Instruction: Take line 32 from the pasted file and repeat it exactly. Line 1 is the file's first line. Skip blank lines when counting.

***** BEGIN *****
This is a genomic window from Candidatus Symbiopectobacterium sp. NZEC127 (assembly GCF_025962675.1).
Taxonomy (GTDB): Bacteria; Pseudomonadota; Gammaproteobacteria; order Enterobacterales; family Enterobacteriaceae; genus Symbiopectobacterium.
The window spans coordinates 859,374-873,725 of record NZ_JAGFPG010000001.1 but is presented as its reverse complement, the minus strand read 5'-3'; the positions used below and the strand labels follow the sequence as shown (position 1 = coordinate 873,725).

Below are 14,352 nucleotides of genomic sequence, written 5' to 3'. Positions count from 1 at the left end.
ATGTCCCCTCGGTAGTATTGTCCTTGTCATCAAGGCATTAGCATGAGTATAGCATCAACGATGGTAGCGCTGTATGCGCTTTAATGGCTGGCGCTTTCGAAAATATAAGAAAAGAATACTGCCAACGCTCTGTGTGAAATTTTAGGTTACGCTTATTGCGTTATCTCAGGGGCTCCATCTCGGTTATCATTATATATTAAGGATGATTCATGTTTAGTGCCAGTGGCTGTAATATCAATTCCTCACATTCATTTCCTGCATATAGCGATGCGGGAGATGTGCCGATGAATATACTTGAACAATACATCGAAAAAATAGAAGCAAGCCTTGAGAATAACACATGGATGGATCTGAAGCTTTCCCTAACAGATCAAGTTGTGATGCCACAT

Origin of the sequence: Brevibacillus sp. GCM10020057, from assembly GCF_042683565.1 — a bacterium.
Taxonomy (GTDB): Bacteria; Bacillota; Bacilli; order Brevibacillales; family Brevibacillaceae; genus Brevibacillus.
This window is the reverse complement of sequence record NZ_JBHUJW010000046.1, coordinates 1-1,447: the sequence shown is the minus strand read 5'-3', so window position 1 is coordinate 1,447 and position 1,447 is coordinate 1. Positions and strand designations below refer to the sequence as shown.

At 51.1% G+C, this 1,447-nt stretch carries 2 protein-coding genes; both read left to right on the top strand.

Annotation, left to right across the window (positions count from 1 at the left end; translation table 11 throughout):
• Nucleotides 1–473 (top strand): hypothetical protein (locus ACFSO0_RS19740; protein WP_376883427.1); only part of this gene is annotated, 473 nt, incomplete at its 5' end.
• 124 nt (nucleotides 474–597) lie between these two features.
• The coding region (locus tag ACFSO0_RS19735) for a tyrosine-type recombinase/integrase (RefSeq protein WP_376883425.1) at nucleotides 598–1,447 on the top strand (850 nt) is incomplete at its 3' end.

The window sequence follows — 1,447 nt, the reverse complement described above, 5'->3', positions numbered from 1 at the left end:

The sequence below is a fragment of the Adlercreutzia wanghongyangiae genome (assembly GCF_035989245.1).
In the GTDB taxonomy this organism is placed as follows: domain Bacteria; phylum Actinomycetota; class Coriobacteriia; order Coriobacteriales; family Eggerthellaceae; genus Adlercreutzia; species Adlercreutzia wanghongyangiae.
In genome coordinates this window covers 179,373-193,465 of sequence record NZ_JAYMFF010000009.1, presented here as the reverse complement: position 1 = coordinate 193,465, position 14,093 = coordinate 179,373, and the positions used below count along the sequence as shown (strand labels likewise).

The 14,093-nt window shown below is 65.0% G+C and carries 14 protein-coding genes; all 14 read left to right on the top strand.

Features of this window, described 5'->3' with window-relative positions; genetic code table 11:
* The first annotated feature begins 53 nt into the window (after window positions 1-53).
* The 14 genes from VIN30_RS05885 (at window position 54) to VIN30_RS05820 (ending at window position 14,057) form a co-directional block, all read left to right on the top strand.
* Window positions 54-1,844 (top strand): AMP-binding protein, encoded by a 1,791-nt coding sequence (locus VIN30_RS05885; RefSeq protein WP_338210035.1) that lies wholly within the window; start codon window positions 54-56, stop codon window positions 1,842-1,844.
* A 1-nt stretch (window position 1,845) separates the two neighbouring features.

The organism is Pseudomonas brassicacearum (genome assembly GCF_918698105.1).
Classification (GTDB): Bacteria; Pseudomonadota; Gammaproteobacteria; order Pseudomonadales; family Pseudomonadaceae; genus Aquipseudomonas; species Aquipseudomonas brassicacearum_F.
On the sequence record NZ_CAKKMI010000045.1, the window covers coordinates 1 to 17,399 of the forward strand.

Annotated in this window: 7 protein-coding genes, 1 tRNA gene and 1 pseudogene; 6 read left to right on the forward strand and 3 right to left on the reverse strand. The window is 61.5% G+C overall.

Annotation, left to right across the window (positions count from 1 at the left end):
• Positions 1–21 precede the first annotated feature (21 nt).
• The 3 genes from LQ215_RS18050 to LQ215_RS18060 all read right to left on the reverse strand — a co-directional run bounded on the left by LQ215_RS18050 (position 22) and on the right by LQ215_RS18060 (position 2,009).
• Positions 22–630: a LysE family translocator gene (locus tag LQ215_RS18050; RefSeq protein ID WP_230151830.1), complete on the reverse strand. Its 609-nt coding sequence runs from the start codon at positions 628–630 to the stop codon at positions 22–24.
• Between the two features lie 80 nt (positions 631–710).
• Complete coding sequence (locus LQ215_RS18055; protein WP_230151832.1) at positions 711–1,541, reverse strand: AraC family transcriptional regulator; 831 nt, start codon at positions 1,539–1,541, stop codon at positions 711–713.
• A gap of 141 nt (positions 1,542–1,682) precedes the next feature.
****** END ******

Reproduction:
• Between the two features lie 80 nt (positions 631–710).